Whether a college education is becoming obsolete is debatable. The competitive advantage is shifting away from the smartest people in the room to those who can relate to others—those with a high emotional intelligence and strong interpersonal skills. Harvard economics professor David Deming’s research suggests that within next 20 years, the highest paying jobs will go to those not with education alone, but to “people people.”
Twenty years from now is when my children (ages eight, six, and three), and their cohorts, will be finding their place in the workforce. I can’t help but wonder if the up-and-coming generation will be ready to take on the demands of the emerging economy. These are kids who have been raised with devices—tablets, smartphones—as baby-sitters and who are “protected” by their parents to a point of near dependency.
While parents have engaged in plenty of hand-wringing (much of it warranted) over kids sexting, cyber-bullying and gaming, many experts agree that technology is not the most pressing concern here. We may have the image of adolescents glued to screens and unable to interact with people in the real world, but the reality is that children do have plenty of time away from screens in which to develop basic social skills: places like school, sports teams, or music and art lessons.
In fact, we should be more concerned about the example we set as adults. Michael Robb, director of Digital Learning and Research at the Fred Rogers Center told Quartz, “That [the example adults set] concerns me more than children’s use of media. Adults can be easily pulled away or distracted. And as a society, it’s hard to resist that itch. And it’s giving kids a model for how to act.”
Parents can set a better example by using technology with their kids in more meaningful ways.
Joani Geltman, a parenting coach and author of A Survival Guide to Parenting Teens, offers this example she recently observed while riding the train: a two-year-old child was sitting with his parents with a tablet shared among them. Together, they followed the route of the train on the tablet, which excited the toddler immensely. Using technology in that way not only introduces it as a tool and a resource, but it connects the child with the world around him—something that Geltman has noticed is sorely lacking in many of today’s youth.
She mentioned young adults whose familiarity with their own neighborhood was so limited that they were incapable of making a 15-minute walk home and called an Uber instead. She told me of watching teenagers with their families in restaurants asking their moms to order for them, ostensibly because they didn’t dare take a risk.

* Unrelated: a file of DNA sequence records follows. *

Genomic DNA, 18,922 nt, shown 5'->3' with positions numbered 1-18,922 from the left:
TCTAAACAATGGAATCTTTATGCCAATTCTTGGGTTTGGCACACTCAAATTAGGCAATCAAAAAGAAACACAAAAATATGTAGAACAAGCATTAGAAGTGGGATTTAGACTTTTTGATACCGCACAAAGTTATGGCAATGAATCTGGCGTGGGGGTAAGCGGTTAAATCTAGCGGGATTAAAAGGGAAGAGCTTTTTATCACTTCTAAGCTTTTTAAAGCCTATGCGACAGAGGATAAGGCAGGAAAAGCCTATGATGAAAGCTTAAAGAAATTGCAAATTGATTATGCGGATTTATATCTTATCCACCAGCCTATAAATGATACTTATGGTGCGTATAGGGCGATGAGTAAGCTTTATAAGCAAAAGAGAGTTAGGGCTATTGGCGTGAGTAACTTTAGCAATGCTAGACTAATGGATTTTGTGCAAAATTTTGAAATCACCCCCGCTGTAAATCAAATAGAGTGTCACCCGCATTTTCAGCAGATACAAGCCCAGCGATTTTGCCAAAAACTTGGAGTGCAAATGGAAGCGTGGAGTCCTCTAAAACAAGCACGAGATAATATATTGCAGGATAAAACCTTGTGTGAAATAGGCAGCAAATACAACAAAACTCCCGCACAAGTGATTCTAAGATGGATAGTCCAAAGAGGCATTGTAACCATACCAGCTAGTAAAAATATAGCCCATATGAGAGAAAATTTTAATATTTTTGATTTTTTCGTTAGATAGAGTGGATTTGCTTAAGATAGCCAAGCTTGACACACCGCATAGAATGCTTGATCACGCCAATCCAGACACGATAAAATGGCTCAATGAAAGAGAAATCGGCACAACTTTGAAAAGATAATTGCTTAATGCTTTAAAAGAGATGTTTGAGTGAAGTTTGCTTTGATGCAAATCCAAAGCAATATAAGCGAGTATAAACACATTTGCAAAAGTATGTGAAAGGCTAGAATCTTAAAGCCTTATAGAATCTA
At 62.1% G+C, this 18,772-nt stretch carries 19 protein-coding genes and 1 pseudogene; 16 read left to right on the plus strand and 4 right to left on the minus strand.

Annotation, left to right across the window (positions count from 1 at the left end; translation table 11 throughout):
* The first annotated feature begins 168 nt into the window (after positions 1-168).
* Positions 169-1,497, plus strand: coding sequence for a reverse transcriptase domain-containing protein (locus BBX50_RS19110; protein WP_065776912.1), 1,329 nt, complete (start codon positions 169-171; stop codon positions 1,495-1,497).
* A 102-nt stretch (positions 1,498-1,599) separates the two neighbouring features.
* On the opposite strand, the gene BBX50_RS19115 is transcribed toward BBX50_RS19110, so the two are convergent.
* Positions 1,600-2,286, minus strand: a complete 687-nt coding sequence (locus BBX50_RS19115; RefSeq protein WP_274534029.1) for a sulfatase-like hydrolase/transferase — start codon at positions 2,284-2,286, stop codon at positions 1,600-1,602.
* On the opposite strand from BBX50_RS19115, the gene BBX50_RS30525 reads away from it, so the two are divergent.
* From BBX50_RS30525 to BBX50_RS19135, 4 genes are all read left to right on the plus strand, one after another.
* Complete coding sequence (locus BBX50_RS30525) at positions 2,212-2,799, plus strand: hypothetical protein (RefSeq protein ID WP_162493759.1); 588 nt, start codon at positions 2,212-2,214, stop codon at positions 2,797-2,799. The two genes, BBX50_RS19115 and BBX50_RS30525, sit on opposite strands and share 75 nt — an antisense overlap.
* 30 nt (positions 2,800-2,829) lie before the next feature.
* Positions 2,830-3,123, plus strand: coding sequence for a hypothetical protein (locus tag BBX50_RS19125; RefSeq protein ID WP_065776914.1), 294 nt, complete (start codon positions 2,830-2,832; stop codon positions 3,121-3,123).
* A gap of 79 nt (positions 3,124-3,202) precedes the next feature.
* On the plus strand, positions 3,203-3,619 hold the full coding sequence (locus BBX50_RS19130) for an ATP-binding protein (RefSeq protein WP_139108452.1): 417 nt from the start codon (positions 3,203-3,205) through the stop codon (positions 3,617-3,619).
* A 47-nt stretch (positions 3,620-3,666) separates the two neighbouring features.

It is this lack of curiosity and unwillingness to think creatively or take risks that most worries Geltman about the way we are raising our children. Being able to engage with the world with confidence is important not only for aspiring workers, but for anyone looking to lead a productive and fulfilling life. And many parents are actively hindering that impulse by not allowing their children to make choices for themselves, speak to adults or participate in planning family activities—much less, any part of their own lives.
The constant hovering, “rescuing,” and mediating parents often engage in has been shown to produce anxious and depressed children. And anxious and depressed children grow up to be unproductive and unhappy employees.
Anabel Jensen, president of 6 Seconds, an organization dedicated to teaching people to develop and use their emotional intelligence, has a solution to that problem. She has seen striking increases in productivity and general well-being as she has worked with companies and their employees to increase their emotional intelligence—and improve their interpersonal skills.
Jensen’s company has been in business for 18 years now, but it is only in the past five to 10 years that American companies have begun to take notice of the value of emotional intelligence in the workplace. Before that, most of her business came from overseas. And Jensen says she can see the neglect of social skills reflected in our society, where in 2011 Gallup reported that 75% of workers were not engaged with their employment. That lack of engagement, she says, is connected to poor interpersonal relationships.
But while the American workforce is already suffering by neglecting social skills, parents don’t have to wait until they send their kids off into the world before they teach them to find fulfillment (and productivity) in whatever employment they choose.
They can begin, Jensen says, by teaching empathy. In her youth classes, she has kids walk around in other people’s shoes—big red clown shoes, towering stilettos—so they can talk about what it feels like to be someone else.
“If you want to build a better salesperson, teach them empathy. That helps them relate better. If you want to build a better grocery cart, teach empathy,” she says. Learning to empathize can help them understand what people want and what is important to them, which can lead to better grocery carts and other products that are more in line with consumer needs and abilities.
Teaching kids gratitude and to recognize and name emotions are also high on the list of ways parents can help their kids make their way. It’s worth giving kids the space and the tools to navigate the world, and their relationships—with waiters and bus drivers as well as with teachers and friends—by themselves.
You can check out Lizzie’s podcast Cocoon: Stories of Gestation.